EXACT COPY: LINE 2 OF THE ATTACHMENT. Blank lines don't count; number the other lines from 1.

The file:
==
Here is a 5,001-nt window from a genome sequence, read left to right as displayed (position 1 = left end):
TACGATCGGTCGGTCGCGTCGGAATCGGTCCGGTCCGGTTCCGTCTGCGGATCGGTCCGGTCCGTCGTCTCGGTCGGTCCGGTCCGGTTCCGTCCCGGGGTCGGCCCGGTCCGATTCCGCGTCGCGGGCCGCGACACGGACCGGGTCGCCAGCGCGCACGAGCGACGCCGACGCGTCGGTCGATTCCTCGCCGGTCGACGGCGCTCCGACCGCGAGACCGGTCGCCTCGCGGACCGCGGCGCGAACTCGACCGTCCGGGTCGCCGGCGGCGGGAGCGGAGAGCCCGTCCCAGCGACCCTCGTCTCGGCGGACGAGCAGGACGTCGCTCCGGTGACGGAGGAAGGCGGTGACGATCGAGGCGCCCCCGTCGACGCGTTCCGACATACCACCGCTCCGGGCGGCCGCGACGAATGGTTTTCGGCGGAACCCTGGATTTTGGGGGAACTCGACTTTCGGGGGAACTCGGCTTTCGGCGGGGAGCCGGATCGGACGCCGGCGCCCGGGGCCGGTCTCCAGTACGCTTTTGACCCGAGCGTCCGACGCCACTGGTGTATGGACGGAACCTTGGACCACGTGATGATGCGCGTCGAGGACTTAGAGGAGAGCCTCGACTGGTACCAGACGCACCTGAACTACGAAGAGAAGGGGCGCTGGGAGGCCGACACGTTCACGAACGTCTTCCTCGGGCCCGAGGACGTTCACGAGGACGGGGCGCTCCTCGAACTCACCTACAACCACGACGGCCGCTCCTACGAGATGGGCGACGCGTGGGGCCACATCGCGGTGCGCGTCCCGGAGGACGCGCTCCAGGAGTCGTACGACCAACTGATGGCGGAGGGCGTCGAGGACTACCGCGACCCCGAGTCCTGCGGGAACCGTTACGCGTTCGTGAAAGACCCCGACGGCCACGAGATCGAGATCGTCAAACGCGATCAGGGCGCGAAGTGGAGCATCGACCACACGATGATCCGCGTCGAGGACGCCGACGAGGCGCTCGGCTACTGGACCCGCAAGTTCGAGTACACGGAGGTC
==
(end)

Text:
TACGATCGGTCGGTCGCGTCGGAATCGGTCCGGTCCGGTTCCGTCTGCGGATCGGTCCGGTCCGTCGTCTCGGTCGGTCCGGTCCGGTTCCGTCCCGGGGTCGGCCCGGTCCGATTCCGCGTCGCGGGCCGCGACACGGACCGGGTCGCCAGCGCGCACGAGCGACGCCGACGCGTCGGTCGATTCCTCGCCGGTCGACGGCGCTCCGACCGCGAGACCGGTCGCCTCGCGGACCGCGGCGCGAACTCGACCGTCCGGGTCGCCGGCGGCGGGAGCGGAGAGCCCGTCCCAGCGACCCTCGTCTCGGCGGACGAGCAGGACGTCGCTCCGGTGACGGAGGAAGGCGGTGACGATCGAGGCGCCCCCGTCGACGCGTTCCGACATACCACCGCTCCGGGCGGCCGCGACGAATGGTTTTCGGCGGAACCCTGGATTTTGGGGGAACTCGACTTTCGGGGGAACTCGGCTTTCGGCGGGGAGCCGGATCGGACGCCGGCGCCCGGGGCCGGTCTCCAGTACGCTTTTGACCCGAGCGTCCGACGCCACTGGTGTATGGACGGAACCTTGGACCACGTGATGATGCGCGTCGAGGACTTAGAGGAGAGCCTCGACTGGTACCAGACGCACCTGAACTACGAAGAGAAGGGGCGCTGGGAGGCCGACACGTTCACGAACGTCTTCCTCGGGCCCGAGGACGTTCACGAGGACGGGGCGCTCCTCGAACTCACCTACAACCACGACGGCCGCTCCTACGAGATGGGCGACGCGTGGGGCCACATCGCGGTGCGCGTCCCGGAGGACGCGCTCCAGGAGTCGTACGACCAACTGATGGCGGAGGGCGTCGAGGACTACCGCGACCCCGAGTCCTGCGGGAACCGTTACGCGTTCGTGAAAGACCCCGACGGCCACGAGATCGAGATCGTCAAACGCGATCAGGGCGCGAAGTGGAGCATCGACCACACGATGATCCGCGTCGAGGACGCCGACGAGGCGCTCGGCTACTGGACCCGCAAGTTCGAGTACACGGAGGTC